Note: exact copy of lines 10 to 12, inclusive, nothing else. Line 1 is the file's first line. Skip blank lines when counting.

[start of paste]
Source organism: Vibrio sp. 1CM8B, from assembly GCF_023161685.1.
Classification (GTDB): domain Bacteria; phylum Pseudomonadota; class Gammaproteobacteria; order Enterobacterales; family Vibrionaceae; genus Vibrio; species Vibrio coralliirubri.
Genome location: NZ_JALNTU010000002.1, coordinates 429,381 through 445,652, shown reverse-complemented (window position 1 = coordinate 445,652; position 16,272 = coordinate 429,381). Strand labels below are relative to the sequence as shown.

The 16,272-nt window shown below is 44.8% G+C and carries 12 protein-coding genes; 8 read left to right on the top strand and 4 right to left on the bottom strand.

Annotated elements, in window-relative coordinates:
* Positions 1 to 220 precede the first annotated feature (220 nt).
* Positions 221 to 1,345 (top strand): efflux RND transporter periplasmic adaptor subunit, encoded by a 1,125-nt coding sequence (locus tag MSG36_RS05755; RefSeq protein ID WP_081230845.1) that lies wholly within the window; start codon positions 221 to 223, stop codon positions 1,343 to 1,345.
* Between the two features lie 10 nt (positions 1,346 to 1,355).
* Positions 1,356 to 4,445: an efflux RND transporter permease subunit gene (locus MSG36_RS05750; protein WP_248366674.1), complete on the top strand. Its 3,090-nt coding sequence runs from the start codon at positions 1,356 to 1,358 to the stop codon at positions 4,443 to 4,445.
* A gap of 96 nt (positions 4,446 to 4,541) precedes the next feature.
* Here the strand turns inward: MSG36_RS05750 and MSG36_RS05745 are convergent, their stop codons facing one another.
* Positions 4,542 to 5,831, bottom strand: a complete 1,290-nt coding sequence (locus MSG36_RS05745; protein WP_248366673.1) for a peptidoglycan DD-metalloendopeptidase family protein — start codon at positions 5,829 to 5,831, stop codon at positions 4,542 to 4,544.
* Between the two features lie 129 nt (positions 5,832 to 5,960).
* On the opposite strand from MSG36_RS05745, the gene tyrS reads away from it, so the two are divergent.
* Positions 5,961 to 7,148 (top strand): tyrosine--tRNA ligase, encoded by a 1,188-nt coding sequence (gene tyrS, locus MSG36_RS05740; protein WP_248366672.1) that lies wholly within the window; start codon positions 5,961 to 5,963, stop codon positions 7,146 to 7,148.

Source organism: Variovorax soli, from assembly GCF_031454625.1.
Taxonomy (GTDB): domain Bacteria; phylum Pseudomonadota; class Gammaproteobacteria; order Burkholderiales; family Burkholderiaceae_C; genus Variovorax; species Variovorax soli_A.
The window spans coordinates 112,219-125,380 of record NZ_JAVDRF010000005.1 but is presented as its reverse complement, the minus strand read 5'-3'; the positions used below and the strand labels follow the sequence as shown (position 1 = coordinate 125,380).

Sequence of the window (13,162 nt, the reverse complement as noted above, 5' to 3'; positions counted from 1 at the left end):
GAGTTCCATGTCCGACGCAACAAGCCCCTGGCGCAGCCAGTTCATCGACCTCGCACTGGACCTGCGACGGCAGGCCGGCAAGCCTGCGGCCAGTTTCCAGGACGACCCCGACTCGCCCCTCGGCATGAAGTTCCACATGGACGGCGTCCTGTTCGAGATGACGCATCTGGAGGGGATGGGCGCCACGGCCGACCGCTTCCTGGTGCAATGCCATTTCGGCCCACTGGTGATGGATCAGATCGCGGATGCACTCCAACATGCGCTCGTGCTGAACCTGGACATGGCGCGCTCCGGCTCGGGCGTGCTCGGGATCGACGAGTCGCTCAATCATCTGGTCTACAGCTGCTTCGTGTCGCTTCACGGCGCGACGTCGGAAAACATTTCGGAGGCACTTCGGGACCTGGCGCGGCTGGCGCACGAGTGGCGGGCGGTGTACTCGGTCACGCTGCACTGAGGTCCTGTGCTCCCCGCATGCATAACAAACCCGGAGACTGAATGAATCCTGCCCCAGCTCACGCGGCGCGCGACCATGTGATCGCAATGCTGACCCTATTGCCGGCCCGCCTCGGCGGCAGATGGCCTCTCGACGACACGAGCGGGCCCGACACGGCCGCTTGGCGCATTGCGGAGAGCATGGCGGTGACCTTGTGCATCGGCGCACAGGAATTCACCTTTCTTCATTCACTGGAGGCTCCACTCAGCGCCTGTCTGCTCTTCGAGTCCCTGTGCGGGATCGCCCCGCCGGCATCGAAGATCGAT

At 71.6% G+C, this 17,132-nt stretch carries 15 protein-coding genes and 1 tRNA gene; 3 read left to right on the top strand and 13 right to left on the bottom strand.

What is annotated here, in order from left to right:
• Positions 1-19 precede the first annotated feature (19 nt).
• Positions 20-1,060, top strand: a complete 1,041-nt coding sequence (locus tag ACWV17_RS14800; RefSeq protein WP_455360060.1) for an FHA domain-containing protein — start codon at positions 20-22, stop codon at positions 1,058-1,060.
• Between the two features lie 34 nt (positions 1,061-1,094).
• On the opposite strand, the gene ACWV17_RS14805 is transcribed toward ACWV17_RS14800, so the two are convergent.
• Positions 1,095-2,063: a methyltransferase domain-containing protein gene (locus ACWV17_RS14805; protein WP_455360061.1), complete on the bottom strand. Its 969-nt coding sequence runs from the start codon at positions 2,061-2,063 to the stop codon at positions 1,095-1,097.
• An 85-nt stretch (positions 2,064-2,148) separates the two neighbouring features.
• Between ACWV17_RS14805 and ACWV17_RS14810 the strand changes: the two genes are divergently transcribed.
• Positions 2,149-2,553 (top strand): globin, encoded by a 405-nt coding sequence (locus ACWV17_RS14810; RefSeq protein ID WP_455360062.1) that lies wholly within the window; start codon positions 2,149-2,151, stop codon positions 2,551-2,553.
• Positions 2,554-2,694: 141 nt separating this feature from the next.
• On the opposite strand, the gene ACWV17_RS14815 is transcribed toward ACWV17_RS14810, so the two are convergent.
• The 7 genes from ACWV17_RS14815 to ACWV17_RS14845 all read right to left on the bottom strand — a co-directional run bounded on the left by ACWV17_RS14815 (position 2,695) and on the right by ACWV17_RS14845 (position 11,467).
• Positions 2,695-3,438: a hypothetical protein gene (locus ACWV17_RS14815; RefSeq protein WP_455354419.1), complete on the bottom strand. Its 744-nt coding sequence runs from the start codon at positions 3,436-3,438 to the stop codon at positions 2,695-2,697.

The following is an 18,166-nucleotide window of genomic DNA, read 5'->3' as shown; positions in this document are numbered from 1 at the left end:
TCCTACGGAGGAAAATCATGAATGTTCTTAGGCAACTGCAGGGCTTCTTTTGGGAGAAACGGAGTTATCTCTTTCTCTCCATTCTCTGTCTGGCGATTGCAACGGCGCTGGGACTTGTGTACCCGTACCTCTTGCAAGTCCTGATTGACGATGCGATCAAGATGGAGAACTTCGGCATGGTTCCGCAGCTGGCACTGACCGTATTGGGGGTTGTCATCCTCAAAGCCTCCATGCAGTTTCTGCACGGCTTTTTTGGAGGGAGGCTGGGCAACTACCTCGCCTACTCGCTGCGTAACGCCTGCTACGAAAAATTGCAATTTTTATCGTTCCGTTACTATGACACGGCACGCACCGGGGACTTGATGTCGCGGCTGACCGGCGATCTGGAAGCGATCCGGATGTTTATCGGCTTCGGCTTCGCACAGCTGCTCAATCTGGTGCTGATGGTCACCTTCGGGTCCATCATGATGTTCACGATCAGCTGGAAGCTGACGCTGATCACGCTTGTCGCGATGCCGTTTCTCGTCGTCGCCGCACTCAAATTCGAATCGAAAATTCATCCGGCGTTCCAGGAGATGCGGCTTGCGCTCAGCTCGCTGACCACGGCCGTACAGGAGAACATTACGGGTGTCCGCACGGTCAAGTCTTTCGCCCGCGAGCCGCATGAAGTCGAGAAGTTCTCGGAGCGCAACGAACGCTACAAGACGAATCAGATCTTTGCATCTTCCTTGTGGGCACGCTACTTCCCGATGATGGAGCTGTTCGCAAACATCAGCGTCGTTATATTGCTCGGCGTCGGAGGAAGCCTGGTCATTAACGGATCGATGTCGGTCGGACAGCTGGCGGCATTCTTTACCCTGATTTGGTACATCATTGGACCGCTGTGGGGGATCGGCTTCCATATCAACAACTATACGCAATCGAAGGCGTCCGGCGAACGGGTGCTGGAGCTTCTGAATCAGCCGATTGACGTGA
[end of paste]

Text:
* A gap of 96 nt (positions 4,446 to 4,541) precedes the next feature.
* Here the strand turns inward: MSG36_RS05750 and MSG36_RS05745 are convergent, their stop codons facing one another.
* Positions 4,542 to 5,831, bottom strand: a complete 1,290-nt coding sequence (locus MSG36_RS05745; protein WP_248366673.1) for a peptidoglycan DD-metalloendopeptidase family protein — start codon at positions 5,829 to 5,831, stop codon at positions 4,542 to 4,544.